Cassini's closest-ever flyby of Saturn's moon Rhea went quite smoothly and teams are busy checking out their data! These flybys never fail to amaze me. And the raw images -- which give us an unprocessed first look -- are really cool!
Raw image N00152150 gives us a view of part of the bright, fractured terrain we refer to as "wispy terrain" from about 14,000 kilometers (8,900 miles) away. We know that Rhea's albedo overall is quite high. (When I say "albedo," I basically mean "brightness" or "reflectivity." Studying the albedo can tell a lot about surface composition, geologic processes, and interactions with external environment.) But this image demonstrates how bright these cracks are since they are so shiny that the surrounding terrain looks quite dark. There are also some interesting apparent albedo variations seen in this image, which are really intriguing.
This raw image (N00152175) from Cassini's narrow-angle camera image was taken about 40 minutes after closest approach. The image shows a region adjacent to the wispy terrain --craters, craters everywhere! And wow, are those crater rims bright compared to the surrounding terrain.
Cassini captured a full portrait of the serene moon with its wide-angle camera (raw image W00063107) on the outbound leg of the flyby, about 1.25 hours after closest approach. Keep in mind that the phase angle is quite low here (only about 2.5 degrees), meaning that the sun is almost directly behind Cassini and Rhea is nearly fully illuminated -- so there are no shadows. Large-scale albedo variations are apparent across the surface.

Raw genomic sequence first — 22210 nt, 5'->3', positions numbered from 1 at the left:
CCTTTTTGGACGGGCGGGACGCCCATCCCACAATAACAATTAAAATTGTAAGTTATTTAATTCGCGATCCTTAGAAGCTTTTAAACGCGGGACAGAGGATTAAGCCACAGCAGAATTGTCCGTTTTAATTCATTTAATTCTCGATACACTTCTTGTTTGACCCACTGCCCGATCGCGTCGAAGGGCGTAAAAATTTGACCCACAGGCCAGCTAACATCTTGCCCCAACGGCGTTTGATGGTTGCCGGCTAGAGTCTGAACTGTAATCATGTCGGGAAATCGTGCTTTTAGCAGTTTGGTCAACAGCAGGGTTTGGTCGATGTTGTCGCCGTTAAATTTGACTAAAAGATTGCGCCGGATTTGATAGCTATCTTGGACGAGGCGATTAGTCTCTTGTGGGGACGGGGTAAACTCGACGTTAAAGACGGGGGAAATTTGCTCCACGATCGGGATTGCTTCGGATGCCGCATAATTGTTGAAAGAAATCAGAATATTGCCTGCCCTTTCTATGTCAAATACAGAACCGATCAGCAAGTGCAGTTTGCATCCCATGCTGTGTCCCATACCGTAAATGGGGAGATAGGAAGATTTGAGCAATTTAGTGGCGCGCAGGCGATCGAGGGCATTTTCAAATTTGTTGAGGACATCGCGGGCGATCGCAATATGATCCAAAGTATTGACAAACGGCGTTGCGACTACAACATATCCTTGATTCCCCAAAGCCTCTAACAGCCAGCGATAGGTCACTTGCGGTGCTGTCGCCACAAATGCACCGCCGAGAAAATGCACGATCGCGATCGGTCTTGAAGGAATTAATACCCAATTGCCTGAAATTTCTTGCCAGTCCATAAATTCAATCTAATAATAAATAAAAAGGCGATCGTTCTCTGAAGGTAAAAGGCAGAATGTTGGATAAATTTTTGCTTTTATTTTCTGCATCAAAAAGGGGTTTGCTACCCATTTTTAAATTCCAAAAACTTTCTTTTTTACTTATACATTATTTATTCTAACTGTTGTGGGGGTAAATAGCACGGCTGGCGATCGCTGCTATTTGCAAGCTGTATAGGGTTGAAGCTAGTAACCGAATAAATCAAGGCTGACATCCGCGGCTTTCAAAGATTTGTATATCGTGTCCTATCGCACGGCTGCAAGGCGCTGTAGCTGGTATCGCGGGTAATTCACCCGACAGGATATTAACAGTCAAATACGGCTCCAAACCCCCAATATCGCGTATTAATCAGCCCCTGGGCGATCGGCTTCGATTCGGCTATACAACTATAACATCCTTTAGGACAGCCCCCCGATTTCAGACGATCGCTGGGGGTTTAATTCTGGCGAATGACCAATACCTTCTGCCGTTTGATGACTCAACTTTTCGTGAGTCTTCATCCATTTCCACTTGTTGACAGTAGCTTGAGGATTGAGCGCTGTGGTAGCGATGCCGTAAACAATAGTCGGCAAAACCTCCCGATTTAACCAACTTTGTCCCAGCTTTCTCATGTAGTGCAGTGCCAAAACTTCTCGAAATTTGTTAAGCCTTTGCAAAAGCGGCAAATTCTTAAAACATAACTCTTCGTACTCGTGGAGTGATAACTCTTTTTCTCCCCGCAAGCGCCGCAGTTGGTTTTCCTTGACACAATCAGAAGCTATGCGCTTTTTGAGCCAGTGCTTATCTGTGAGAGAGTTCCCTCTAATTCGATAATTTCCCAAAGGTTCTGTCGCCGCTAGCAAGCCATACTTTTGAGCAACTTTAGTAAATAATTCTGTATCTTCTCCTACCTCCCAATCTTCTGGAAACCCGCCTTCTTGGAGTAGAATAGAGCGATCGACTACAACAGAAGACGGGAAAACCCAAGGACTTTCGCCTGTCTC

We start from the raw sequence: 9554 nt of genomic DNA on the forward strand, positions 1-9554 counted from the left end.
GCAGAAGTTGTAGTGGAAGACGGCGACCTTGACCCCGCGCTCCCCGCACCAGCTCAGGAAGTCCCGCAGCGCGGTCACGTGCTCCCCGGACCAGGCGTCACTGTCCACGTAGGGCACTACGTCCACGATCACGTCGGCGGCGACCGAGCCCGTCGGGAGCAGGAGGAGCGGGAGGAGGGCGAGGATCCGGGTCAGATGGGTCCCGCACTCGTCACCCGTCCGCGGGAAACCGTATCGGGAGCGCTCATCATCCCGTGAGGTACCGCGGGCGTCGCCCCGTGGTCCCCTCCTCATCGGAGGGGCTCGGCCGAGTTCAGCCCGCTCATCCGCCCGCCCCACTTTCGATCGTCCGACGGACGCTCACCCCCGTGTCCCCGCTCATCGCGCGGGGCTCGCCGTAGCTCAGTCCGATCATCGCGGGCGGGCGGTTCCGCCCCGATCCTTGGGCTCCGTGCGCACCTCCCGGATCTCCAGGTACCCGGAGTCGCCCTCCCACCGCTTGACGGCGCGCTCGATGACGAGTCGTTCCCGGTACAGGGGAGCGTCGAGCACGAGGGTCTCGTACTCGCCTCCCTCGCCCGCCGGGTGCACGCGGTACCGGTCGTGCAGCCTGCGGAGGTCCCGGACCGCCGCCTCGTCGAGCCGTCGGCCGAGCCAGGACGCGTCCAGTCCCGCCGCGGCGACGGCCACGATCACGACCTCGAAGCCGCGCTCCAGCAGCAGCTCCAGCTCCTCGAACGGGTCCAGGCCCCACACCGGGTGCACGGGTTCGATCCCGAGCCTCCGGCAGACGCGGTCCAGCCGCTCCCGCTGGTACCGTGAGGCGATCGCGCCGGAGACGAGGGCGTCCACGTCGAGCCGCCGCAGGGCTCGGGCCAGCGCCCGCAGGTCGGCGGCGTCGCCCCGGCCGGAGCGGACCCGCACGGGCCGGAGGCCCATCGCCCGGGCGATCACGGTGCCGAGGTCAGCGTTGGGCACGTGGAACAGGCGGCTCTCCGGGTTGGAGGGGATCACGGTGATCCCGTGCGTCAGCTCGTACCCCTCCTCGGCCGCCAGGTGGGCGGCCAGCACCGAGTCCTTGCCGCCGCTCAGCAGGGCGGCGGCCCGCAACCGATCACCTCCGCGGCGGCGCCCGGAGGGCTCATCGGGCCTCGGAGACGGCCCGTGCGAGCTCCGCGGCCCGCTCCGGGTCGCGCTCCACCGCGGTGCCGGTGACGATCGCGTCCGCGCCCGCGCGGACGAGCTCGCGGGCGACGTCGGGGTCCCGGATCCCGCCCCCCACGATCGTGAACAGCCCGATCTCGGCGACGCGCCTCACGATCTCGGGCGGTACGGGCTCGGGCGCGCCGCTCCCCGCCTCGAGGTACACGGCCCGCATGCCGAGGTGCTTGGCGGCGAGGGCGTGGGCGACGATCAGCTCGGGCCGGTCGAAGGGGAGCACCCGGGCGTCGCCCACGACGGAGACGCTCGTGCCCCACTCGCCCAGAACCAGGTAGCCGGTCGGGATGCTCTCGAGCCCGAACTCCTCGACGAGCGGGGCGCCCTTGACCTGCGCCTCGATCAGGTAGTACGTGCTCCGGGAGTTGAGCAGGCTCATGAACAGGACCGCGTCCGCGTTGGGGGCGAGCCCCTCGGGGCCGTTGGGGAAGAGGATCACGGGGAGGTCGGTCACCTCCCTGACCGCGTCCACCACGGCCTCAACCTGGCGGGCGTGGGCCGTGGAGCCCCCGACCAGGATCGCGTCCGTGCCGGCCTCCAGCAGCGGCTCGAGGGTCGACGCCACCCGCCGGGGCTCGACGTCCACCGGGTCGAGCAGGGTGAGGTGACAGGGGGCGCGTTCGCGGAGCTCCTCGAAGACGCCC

The spacecraft also obtained a cool image of little Helene with raw image N00152211. We're basically looking at the night side of the body -- but it doesn't appear very dark, because it's illuminated by sunlight reflecting off Saturn. During the later image sequence of Helene, this small moon was transiting Saturn - so you can see Saturn in the background. Sometimes,pointing at these little guys can be very tricky, especially so close after a targeted flyby. It can be difficult (or impossible!) to get the positions of the spacecraft, the moon and the instruments all lined up -- but boy are these close-up Helene images incredible! The detail on the surface is tremendous, and should go a long way to informing geologists about surface properties and processes.
As the imaging team is taking a closer look at images such as these, other instrument teams -- including those for the radar instrument, composite infrared spectrometer, visual and infrared mapping spectrometer and the ultraviolet imaging spectrograph (the instrument I work on) -- are also busy processing their data. At a science meeting Friday, we talked about a few of the preliminary results. Some of the magnetospheric and plasma science instruments teams reported that they’re seeing some really interesting and surprising results! So stay tuned to hear more about those!
Of course, after one successful flyby, we get right to work on another. Coming up next: Dione on April 7!